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Functional correlates of fundus autofluorescence abnormalities in patients with RPGR or RIMS1 mutations causing cone or cone-rod dystrophy
  1. Anthony G Robson (anthony.robson{at}moorfields.nhs.uk),
  2. Michel Michaelides (michel.michaelides{at}ucl.ac.uk),
  3. Vy Luong (v.luong{at}ucl.ac.uk),
  4. Graham E Holder (graham.holder{at}moorfields.nhs.uk),
  5. Alan C Bird (alan.bird{at}ucl.ac.uk),
  6. Andrew R Webster (andrew.webster{at}ucl.ac.uk),
  7. Anthony T Moore (tony.moore{at}ucl.ac.uk),
  8. Fred W Fitzke (f.fitzke{at}ucl.ac.uk)
  1. Moorfields Eye Hospital and Institute of Ophthalmology, United Kingdom
  2. Moorfields Eye Hospital and Institute of Ophthalmology, United Kingdom
  3. Moorfields Eye Hospital and Institute of Ophthalmology, United Kingdom
  4. Moorfields Eye Hospital and Institute of Ophthalmology, United Kingdom
  5. Moorfields Eye Hospital and Institute of Ophthalmology, United Kingdom
  6. Moorfields Eye Hospital and Institute of Ophthalmology, United Kingdom
  7. Moorfields Eye Hospital and Institute of Ophthalmology, United Kingdom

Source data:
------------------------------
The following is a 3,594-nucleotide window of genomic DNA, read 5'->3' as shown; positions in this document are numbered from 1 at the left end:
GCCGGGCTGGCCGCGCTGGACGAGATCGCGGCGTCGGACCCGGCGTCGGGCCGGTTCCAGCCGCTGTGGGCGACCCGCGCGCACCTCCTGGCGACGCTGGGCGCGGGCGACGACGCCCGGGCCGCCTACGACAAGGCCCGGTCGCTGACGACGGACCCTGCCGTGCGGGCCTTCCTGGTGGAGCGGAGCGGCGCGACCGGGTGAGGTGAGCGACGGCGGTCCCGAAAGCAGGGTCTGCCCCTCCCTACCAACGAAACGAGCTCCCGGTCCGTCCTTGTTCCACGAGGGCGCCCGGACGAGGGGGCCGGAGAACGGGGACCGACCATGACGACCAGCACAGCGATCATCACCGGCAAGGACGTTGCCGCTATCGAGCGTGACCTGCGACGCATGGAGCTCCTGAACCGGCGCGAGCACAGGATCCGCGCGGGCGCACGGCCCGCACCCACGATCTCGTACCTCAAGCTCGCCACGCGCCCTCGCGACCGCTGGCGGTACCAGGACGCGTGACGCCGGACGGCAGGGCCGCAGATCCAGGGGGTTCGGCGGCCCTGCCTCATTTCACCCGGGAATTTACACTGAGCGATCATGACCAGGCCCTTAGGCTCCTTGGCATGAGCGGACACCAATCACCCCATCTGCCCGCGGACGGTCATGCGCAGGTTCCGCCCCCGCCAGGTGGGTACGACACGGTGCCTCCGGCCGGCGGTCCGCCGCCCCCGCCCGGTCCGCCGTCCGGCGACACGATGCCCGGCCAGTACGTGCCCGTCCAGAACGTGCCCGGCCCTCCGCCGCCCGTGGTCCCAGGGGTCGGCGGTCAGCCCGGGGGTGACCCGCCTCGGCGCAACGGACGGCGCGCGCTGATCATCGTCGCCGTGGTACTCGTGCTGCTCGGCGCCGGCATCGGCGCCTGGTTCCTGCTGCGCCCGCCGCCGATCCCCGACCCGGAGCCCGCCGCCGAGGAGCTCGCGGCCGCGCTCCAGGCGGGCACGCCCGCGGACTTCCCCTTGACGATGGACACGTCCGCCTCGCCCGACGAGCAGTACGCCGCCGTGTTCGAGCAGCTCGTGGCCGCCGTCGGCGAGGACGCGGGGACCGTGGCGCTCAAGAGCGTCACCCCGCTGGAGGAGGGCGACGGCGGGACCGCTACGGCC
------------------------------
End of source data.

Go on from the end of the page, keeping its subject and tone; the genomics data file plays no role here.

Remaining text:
8. Moorfields Eye Hospital and Institute of Ophthalmology, United Kingdom

    Abstract

    Aim: To establish the functional significance of annular macular abnormalities present on fundus autofluorescence imaging (AF) in patients with cone or cone-rod dystrophy.

    Methods: Fundus AF was performed on 10 subjects (age range 18-82 years) with cone or cone-rod dystrophy consequent upon RPGR or RIMS1 mutation. International-standard full-field and pattern ERGs were performed in all cases. Photopic and scotopic fine matrix mapping (FMM) and multifocal ERG were performed on selected cases.

    Results: Subjects had annuli of high density AF that bordered central areas of low density in older RPGR cases and most RIMS1 cases. The size of the AF ring correlated with age and enlarged with time in two subjects. High density rings were associated with a gradient of scotopic and photopic sensitivity loss. PERG P50 amplitude, when detectable, was inversely related to the size of the AF ring. Multifocal ERGs in two subjects showed widespread reduction with relative sparing over the foveal area, in keeping with fine matrix mapping data.

    Conclusions: Some patients with cone-rod dystrophy have a parafoveal ring of increased autofluorescence that may enlarge with time. Increased autofluorescence is associated with reduced rod and cone sensitivity, rather than photoreceptor cell death, and AF imaging may help identify viable areas of retina amenable to future therapeutic intervention.

    • cone-rod dystrophy
    • electroretinography
    • genotype
    • image analysis
    • psychophysics

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